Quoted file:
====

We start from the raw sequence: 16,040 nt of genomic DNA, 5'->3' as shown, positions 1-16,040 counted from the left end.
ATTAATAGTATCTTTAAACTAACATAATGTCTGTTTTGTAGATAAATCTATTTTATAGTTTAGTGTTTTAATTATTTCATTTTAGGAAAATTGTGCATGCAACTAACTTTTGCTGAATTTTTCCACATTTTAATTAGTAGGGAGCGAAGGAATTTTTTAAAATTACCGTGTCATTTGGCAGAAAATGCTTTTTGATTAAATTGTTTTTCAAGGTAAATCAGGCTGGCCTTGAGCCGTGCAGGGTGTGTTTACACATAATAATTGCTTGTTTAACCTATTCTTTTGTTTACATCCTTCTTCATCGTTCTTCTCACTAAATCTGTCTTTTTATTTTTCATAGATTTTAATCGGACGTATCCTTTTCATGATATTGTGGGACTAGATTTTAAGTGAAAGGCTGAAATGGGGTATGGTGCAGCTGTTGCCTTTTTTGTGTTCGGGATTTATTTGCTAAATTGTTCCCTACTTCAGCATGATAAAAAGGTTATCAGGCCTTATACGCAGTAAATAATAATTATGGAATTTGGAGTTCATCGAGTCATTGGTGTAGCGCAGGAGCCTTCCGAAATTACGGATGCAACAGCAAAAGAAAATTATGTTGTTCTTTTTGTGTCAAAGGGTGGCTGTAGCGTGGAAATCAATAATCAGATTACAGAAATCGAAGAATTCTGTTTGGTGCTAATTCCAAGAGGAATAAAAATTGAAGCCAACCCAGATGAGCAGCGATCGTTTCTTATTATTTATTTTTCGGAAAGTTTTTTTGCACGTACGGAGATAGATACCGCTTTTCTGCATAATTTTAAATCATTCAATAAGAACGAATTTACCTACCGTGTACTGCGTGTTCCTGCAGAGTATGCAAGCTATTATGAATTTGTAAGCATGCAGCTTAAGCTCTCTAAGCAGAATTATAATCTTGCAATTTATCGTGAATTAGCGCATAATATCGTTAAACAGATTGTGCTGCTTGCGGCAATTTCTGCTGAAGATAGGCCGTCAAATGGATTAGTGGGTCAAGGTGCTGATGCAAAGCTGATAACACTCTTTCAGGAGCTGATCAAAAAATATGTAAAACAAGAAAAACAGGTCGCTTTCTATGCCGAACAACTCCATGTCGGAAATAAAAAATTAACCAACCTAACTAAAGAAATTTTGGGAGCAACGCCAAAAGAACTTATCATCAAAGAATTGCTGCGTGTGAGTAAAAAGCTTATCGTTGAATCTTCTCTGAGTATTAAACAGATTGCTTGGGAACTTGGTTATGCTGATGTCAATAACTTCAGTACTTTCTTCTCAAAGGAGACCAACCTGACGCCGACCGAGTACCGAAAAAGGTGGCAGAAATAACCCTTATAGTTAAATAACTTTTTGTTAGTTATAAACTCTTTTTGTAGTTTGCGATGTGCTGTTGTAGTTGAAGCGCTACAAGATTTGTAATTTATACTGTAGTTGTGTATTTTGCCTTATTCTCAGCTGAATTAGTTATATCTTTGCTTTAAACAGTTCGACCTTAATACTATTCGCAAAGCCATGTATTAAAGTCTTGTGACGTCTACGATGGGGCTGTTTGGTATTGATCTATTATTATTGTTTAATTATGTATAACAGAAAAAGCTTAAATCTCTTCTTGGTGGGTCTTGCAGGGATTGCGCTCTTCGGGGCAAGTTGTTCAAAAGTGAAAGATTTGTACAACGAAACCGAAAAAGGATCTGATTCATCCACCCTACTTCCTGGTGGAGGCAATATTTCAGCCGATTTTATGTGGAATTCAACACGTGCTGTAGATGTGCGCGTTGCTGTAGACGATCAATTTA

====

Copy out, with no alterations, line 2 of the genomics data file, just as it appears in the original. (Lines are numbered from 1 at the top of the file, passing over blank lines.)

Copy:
ATTAATAGTATCTTTAAACTAACATAATGTCTGTTTTGTAGATAAATCTATTTTATAGTTTAGTGTTTTAATTATTTCATTTTAGGAAAATTGTGCATGCAACTAACTTTTGCTGAATTTTTCCACATTTTAATTAGTAGGGAGCGAAGGAATTTTTTAAAATTACCGTGTCATTTGGCAGAAAATGCTTTTTGATTAAATTGTTTTTCAAGGTAAATCAGGCTGGCCTTGAGCCGTGCAGGGTGTGTTTACACATAATAATTGCTTGTTTAACCTATTCTTTTGTTTACATCCTTCTTCATCGTTCTTCTCACTAAATCTGTCTTTTTATTTTTCATAGATTTTAATCGGACGTATCCTTTTCATGATATTGTGGGACTAGATTTTAAGTGAAAGGCTGAAATGGGGTATGGTGCAGCTGTTGCCTTTTTTGTGTTCGGGATTTATTTGCTAAATTGTTCCCTACTTCAGCATGATAAAAAGGTTATCAGGCCTTATACGCAGTAAATAATAATTATGGAATTTGGAGTTCATCGAGTCATTGGTGTAGCGCAGGAGCCTTCCGAAATTACGGATGCAACAGCAAAAGAAAATTATGTTGTTCTTTTTGTGTCAAAGGGTGGCTGTAGCGTGGAAATCAATAATCAGATTACAGAAATCGAAGAATTCTGTTTGGTGCTAATTCCAAGAGGAATAAAAATTGAAGCCAACCCAGATGAGCAGCGATCGTTTCTTATTATTTATTTTTCGGAAAGTTTTTTTGCACGTACGGAGATAGATACCGCTTTTCTGCATAATTTTAAATCATTCAATAAGAACGAATTTACCTACCGTGTACTGCGTGTTCCTGCAGAGTATGCAAGCTATTATGAATTTGTAAGCATGCAGCTTAAGCTCTCTAAGCAGAATTATAATCTTGCAATTTATCGTGAATTAGCGCATAATATCGTTAAACAGATTGTGCTGCTTGCGGCAATTTCTGCTGAAGATAGGCCGTCAAATGGATTAGTGGGTCAAGGTGCTGATGCAAAGCTGATAACACTCTTTCAGGAGCTGATCAAAAAATATGTAAAACAAGAAAAACAGGTCGCTTTCTATGCCGAACAACTCCATGTCGGAAATAAAAAATTAACCAACCTAACTAAAGAAATTTTGGGAGCAACGCCAAAAGAACTTATCATCAAAGAATTGCTGCGTGTGAGTAAAAAGCTTATCGTTGAATCTTCTCTGAGTATTAAACAGATTGCTTGGGAACTTGGTTATGCTGATGTCAATAACTTCAGTACTTTCTTCTCAAAGGAGACCAACCTGACGCCGACCGAGTACCGAAAAAGGTGGCAGAAATAACCCTTATAGTTAAATAACTTTTTGTTAGTTATAAACTCTTTTTGTAGTTTGCGATGTGCTGTTGTAGTTGAAGCGCTACAAGATTTGTAATTTATACTGTAGTTGTGTATTTTGCCTTATTCTCAGCTGAATTAGTTATATCTTTGCTTTAAACAGTTCGACCTTAATACTATTCGCAAAGCCATGTATTAAAGTCTTGTGACGTCTACGATGGGGCTGTTTGGTATTGATCTATTATTATTGTTTAATTATGTATAACAGAAAAAGCTTAAATCTCTTCTTGGTGGGTCTTGCAGGGATTGCGCTCTTCGGGGCAAGTTGTTCAAAAGTGAAAGATTTGTACAACGAAACCGAAAAAGGATCTGATTCATCCACCCTACTTCCTGGTGGAGGCAATATTTCAGCCGATTTTATGTGGAATTCAACACGTGCTGTAGATGTGCGCGTTGCTGTAGACGATCAATTTA